Christians Shed Tears of Joy as Cross, Symbol of Christ's Victory Over Evil, Is Back in Iraq

A priest, with assistance from two Iraqi soldiers, plants a Cross on a street in Qaraqosh, near Mosul, on Nov. 2, 2016.Reuters

The returning priests and other Christians could not help but shed tears of joy.

After fleeing from invading Islamic State (ISIS) barbarians in 2014, they returned early this week to their village in Iraq, one of several villages in the Nineveh Plain that were liberated by Iraqi and Kurdish forces from ISIS, according to World Watch Monitor.

"I am so happy I can do this. I'm smiling from cheek to cheek and I weep tears of joy at the same time. This is the trip I have been praying for, for two years now," said Father Thabet as he and other priests joined Iraqi and Kurdish soldiers in praying, some in tears, thanking God for helping them liberate their land from ISIS occupation forces.

Father Thabet climbed Barbara Hill and planted a large Cross firmly on the ground overlooking Karamles, his village.

"My dream is to bring all the Christians back to this village. Then we will worship outside on Barbara Hill; we will have the Eucharist in the open air. Everybody will see that this is the Church; this is the Body of Christ; this is Christian land. That is my dream – to give a testimony to the world," Father Thabet said.

A depressing sight greeted the returning Iraqi Christians on their village. Father Thabet said his church had been heavily damaged, with its Cross thrown to the ground. The Cross, symbol of Christ's victory over evil, had been deemed illegal by ISIS.

However, fears that the Christian village would be completely uninhabitable turned out to be false, according to World Watch Monitor.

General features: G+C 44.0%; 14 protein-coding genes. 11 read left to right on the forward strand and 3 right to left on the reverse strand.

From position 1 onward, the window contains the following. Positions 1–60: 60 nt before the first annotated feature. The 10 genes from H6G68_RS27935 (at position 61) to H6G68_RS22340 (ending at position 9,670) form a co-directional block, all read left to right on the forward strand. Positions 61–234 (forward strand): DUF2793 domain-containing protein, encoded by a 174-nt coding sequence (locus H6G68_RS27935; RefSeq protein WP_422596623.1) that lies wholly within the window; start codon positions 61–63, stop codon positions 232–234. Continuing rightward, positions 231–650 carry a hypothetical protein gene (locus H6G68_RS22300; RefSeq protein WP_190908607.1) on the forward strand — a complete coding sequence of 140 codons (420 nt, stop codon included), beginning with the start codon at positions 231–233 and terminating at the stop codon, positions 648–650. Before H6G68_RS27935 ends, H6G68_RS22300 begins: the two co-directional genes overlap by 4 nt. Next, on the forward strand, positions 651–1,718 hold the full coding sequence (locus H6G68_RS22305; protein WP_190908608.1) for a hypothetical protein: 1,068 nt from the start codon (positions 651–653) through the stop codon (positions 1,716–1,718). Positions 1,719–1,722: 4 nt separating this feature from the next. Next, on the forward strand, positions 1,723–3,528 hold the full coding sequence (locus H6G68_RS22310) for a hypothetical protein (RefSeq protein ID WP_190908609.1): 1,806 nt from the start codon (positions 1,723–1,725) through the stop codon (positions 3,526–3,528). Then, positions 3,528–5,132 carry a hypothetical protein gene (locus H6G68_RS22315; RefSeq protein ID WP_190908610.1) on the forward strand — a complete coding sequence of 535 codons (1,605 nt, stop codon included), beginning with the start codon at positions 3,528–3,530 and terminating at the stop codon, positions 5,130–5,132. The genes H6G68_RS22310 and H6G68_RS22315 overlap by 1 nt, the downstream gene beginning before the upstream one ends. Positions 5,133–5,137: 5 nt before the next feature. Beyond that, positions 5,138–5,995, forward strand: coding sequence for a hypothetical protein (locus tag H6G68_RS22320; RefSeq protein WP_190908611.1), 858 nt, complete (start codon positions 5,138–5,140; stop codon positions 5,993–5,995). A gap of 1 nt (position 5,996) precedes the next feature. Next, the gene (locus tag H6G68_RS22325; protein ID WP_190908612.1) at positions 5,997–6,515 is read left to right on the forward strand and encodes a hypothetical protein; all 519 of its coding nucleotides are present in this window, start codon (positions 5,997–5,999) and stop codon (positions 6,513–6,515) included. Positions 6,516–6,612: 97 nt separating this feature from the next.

The same sight greeted the returning Christian residents of Qaraqosh. Another priest, Father Ammar, replanted the Cross on their church after the town had been liberated.

"I praise God for this wonderful day," Fr. Ammar said. "Yes, they destroyed and burned some houses and churches, but we can rebuild them. What counts is that we have prayed here and have put up the Cross.

"After being away for exactly 811 days, after being attacked by the forces of darkness and evil, we have come back to worship in freedom," he added.

One Christian photographer who just returned from Qaraqosh estimated that 30 percent of the houses have been severely damaged or destroyed. The rest just need a "thorough cleaning," he said.

It may take some time before many of the families who escaped the ISIS takeover can start returning to their villages close to Mosul. Officials said most of them may have to wait for Mosul itself to be liberated and for ISIS to be driven out completely before they can return to their homes.